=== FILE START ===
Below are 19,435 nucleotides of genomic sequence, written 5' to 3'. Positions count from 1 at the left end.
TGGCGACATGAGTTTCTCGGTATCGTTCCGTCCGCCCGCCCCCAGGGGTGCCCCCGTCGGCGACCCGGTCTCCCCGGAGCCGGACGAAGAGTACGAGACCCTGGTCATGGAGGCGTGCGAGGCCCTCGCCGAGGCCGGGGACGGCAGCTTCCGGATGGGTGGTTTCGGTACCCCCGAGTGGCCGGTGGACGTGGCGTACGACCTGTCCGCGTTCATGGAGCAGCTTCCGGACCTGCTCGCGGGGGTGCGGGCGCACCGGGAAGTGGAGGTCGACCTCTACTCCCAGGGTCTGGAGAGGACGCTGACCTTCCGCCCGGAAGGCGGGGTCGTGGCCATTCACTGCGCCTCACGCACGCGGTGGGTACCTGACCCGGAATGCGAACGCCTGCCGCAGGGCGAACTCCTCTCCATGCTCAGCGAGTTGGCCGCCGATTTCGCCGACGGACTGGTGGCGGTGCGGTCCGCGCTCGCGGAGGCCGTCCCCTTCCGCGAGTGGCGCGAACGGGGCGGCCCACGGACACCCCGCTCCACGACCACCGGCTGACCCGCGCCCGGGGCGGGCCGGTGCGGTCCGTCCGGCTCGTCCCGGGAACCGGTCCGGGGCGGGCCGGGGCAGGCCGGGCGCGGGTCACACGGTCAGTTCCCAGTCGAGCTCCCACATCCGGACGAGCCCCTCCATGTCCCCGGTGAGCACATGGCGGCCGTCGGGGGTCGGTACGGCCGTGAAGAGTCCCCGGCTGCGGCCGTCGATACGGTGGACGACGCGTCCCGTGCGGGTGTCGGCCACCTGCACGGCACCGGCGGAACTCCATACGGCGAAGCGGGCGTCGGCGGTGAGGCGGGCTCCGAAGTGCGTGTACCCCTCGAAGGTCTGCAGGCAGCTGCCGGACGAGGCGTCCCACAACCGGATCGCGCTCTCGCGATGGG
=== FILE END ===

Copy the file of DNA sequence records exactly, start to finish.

Below are 19,435 nucleotides of genomic sequence, written 5' to 3'. Positions count from 1 at the left end.
TGGCGACATGAGTTTCTCGGTATCGTTCCGTCCGCCCGCCCCCAGGGGTGCCCCCGTCGGCGACCCGGTCTCCCCGGAGCCGGACGAAGAGTACGAGACCCTGGTCATGGAGGCGTGCGAGGCCCTCGCCGAGGCCGGGGACGGCAGCTTCCGGATGGGTGGTTTCGGTACCCCCGAGTGGCCGGTGGACGTGGCGTACGACCTGTCCGCGTTCATGGAGCAGCTTCCGGACCTGCTCGCGGGGGTGCGGGCGCACCGGGAAGTGGAGGTCGACCTCTACTCCCAGGGTCTGGAGAGGACGCTGACCTTCCGCCCGGAAGGCGGGGTCGTGGCCATTCACTGCGCCTCACGCACGCGGTGGGTACCTGACCCGGAATGCGAACGCCTGCCGCAGGGCGAACTCCTCTCCATGCTCAGCGAGTTGGCCGCCGATTTCGCCGACGGACTGGTGGCGGTGCGGTCCGCGCTCGCGGAGGCCGTCCCCTTCCGCGAGTGGCGCGAACGGGGCGGCCCACGGACACCCCGCTCCACGACCACCGGCTGACCCGCGCCCGGGGCGGGCCGGTGCGGTCCGTCCGGCTCGTCCCGGGAACCGGTCCGGGGCGGGCCGGGGCAGGCCGGGCGCGGGTCACACGGTCAGTTCCCAGTCGAGCTCCCACATCCGGACGAGCCCCTCCATGTCCCCGGTGAGCACATGGCGGCCGTCGGGGGTCGGTACGGCCGTGAAGAGTCCCCGGCTGCGGCCGTCGATACGGTGGACGACGCGTCCCGTGCGGGTGTCGGCCACCTGCACGGCACCGGCGGAACTCCATACGGCGAAGCGGGCGTCGGCGGTGAGGCGGGCTCCGAAGTGCGTGTACCCCTCGAAGGTCTGCAGGCAGCTGCCGGACGAGGCGTCCCACAACCGGATCGCGCTCTCGCGATGGG